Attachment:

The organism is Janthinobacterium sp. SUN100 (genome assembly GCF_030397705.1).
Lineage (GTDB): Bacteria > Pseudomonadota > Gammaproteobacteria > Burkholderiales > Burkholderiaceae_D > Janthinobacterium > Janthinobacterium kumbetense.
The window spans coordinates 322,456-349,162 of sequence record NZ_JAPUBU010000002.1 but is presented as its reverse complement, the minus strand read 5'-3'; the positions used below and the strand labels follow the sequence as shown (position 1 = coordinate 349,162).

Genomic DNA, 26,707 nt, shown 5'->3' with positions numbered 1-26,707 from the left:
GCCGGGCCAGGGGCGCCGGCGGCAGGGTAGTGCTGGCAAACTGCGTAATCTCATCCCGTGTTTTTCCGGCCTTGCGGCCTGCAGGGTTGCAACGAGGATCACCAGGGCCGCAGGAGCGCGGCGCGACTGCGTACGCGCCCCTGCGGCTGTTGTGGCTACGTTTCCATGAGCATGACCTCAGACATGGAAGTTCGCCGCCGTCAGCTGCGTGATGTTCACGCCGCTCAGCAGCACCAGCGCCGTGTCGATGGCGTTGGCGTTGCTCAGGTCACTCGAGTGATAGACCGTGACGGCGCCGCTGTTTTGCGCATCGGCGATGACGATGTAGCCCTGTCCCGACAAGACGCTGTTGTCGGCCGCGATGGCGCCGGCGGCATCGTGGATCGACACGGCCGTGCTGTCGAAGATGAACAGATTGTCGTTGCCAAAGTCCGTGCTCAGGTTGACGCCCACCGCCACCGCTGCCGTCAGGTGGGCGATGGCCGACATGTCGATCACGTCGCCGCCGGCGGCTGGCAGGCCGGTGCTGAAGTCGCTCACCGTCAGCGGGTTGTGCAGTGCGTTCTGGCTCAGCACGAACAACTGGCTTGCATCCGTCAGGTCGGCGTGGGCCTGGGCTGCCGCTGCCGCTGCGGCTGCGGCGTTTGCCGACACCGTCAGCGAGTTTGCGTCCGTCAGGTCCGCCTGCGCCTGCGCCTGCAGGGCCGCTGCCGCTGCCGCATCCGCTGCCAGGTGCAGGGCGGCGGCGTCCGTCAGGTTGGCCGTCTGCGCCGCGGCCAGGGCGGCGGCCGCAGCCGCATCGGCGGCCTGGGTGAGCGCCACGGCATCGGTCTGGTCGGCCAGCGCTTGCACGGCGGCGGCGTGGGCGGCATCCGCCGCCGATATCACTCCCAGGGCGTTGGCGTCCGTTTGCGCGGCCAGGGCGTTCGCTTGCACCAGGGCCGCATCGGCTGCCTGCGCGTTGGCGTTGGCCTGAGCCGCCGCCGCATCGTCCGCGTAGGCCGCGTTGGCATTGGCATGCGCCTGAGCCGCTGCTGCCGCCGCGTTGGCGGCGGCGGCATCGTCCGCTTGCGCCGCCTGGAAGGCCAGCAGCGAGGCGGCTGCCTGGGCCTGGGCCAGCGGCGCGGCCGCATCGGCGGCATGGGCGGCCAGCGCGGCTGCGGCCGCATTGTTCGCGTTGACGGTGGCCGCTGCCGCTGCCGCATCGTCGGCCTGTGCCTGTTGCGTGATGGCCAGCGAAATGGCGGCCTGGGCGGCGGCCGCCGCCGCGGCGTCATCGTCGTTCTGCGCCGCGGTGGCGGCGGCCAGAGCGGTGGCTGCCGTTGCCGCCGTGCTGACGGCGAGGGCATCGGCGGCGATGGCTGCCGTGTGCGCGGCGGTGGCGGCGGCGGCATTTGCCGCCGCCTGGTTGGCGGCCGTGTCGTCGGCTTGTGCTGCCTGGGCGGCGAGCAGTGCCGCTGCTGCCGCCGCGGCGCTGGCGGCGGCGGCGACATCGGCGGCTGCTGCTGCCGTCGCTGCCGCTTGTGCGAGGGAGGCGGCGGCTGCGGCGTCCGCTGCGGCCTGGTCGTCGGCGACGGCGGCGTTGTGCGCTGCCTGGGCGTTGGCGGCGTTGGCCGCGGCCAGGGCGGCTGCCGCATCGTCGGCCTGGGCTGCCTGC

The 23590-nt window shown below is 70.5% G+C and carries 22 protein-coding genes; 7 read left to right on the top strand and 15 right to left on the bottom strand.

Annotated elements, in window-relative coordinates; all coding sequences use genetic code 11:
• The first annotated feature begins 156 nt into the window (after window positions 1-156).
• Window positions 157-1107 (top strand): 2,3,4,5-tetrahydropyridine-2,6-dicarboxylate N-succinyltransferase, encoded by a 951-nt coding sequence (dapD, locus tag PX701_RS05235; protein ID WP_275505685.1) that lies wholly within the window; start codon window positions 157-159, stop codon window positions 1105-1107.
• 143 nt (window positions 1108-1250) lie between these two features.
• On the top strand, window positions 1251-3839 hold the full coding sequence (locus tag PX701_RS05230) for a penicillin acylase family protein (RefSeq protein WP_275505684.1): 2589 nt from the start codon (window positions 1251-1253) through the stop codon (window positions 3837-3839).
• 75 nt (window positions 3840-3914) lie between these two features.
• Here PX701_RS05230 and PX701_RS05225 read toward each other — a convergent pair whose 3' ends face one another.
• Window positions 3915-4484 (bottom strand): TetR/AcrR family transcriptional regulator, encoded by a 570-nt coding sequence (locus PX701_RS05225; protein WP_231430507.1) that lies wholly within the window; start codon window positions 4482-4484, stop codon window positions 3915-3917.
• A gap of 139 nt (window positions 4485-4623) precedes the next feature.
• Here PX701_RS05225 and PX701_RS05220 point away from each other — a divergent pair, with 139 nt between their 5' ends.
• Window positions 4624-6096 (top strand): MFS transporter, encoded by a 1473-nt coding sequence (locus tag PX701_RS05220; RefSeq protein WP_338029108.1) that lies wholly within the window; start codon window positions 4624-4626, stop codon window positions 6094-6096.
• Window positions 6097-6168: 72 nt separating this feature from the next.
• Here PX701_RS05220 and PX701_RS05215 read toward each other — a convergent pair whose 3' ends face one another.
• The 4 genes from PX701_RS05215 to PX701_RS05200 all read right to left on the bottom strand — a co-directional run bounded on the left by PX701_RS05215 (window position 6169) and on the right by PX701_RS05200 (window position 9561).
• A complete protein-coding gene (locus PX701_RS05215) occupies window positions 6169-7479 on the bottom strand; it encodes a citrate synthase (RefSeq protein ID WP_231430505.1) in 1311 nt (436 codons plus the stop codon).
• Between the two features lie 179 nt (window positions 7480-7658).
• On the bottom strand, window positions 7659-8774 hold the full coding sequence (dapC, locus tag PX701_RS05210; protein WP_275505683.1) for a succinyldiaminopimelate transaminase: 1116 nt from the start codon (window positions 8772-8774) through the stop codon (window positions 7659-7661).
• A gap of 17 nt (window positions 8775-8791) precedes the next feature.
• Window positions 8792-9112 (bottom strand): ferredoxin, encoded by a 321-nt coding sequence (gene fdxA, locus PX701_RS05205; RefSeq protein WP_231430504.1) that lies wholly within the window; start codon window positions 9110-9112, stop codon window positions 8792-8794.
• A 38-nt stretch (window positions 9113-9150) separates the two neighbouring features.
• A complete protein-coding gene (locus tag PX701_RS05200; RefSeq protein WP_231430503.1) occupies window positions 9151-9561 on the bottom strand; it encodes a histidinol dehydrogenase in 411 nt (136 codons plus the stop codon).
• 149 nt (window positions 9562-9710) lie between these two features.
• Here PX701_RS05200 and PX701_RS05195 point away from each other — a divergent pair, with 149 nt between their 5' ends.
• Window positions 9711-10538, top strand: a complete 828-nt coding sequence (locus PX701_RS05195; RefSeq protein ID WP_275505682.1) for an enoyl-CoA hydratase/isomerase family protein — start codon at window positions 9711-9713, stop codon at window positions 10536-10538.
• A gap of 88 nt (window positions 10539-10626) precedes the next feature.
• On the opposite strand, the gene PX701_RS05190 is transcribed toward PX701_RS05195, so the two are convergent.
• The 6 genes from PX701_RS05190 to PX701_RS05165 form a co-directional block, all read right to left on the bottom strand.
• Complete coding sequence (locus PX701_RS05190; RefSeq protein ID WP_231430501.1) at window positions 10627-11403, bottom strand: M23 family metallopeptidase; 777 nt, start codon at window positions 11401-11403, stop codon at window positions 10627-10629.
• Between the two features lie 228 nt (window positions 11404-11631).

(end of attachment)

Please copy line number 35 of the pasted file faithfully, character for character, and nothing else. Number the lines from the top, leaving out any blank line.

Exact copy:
• Between the two features lie 228 nt (window positions 11404-11631).